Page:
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African Publishers Can Push Back Against Western Media Bias, #SMWLagos Panel Says

February 23, 2016

A panel of media practitioners organized by The Guardian newspaper in the United Kingdom convened to discuss how Western media portrays Africa incorrectly. Among the panelists were journalist and former Special Assistant on Civil Society and International Affairs to the President Ken Wiwa, the Managing Editor of YNaija Isime Esene, journalist Yomi Kazeem, Sahara Reporters publisher Omoyele Sowore, and moderator and journalist Wana Udobang.


Participants collectively agreed that Western media has historically portrayed Africa in reductive and negative terms. According to Mr. Esene, “the primary mistake is Western journalists only report on extremes—good, bad, but no middle ground.” 

He added that the challenge is that much of the Western audience do not find the “in-between stories” appealing, and they are more interested in negative news.

Mr. Sowore told the audience that “we have to look at this from a bunch of perspectives, Western media is still largely a colonial exercise of outsiders rescuing Africa.”

Mr. Wiwa, while agreeing with others on the panel, said that “the world has also changed because of technology [and] Nigerians are now patronizing foreign media and newspapers in the West who are now responding to that change.” 

Mr Wiwa argued that most foreign correspondents have needed to write stories for their audiences in the West, but that with more Africans reading foreign media for news on Africa, editors and reporters have become more nuanced with their reporting.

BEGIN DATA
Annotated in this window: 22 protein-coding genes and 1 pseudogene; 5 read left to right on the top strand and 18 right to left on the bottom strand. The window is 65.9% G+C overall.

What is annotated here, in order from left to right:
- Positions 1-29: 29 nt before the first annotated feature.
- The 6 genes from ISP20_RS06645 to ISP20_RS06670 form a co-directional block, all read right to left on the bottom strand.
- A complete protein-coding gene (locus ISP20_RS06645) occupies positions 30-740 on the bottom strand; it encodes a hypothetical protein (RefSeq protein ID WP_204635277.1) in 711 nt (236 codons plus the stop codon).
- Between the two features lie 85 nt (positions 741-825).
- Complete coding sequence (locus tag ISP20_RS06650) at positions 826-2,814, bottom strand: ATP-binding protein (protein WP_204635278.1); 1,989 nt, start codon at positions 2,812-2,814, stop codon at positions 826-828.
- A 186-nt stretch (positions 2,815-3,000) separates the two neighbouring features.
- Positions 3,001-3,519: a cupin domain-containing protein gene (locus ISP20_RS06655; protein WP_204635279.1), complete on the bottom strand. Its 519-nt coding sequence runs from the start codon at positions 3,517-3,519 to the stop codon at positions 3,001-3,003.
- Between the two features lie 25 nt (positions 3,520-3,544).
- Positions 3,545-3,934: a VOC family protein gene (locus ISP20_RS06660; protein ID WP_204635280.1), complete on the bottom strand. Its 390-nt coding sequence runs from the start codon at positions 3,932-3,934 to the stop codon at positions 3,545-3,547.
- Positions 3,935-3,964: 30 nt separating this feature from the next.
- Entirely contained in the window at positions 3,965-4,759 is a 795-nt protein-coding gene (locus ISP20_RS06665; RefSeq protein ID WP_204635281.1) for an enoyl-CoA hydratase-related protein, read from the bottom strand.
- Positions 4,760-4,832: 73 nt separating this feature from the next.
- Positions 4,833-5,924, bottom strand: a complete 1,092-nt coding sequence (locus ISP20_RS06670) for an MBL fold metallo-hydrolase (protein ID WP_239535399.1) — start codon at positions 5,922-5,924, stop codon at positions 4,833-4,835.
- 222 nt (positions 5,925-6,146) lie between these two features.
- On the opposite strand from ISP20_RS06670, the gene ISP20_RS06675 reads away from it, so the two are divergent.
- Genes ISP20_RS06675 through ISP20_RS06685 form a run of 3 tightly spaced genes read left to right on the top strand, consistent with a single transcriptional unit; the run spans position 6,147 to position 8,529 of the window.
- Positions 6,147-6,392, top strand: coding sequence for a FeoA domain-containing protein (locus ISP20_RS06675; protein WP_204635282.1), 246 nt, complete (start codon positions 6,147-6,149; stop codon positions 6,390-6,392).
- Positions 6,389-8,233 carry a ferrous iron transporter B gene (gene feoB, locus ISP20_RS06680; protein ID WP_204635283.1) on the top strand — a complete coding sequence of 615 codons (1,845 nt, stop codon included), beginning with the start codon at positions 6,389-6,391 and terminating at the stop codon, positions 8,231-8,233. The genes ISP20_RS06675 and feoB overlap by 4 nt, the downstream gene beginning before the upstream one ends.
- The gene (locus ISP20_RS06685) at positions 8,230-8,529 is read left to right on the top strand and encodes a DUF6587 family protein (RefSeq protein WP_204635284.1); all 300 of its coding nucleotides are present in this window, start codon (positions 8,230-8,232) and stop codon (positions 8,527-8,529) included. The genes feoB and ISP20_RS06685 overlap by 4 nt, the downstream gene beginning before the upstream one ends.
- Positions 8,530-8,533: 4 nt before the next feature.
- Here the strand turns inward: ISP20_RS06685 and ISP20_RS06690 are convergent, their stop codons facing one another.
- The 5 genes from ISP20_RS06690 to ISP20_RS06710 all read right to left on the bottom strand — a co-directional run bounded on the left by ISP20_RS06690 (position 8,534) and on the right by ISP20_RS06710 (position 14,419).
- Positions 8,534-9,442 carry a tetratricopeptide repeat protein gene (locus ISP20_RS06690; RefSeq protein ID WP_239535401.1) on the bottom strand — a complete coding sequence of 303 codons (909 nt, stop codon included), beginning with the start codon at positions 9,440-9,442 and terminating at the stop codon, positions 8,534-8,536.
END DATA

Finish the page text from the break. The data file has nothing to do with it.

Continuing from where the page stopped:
The panelists discussed the opportunity that the digital and online environment gives Africans to start their own media organizations and publish stories if they did not like how they were portrayed by the West. Mr. Sowore told the audience that, “Africans should start their own media and tell their own stories, Africans are the best storytellers” for the continent. 

Mr. Wiwa described that many publishers are moving their operations online which have “all new business models.” He added that there are many kinds of influences other than the notorious ‘brown envelope journalism’, including “our political and ethnic biases.” 

The various causes of the West’s biased reporting on Africa included so few reporters on-the-ground in Africa, the ‘parachute mentality’ where correspondents swoop into disaster areas to spend a couple days reporting before being flown back home, and the need for editors and reporters to publish stories which are of interest to their audiences.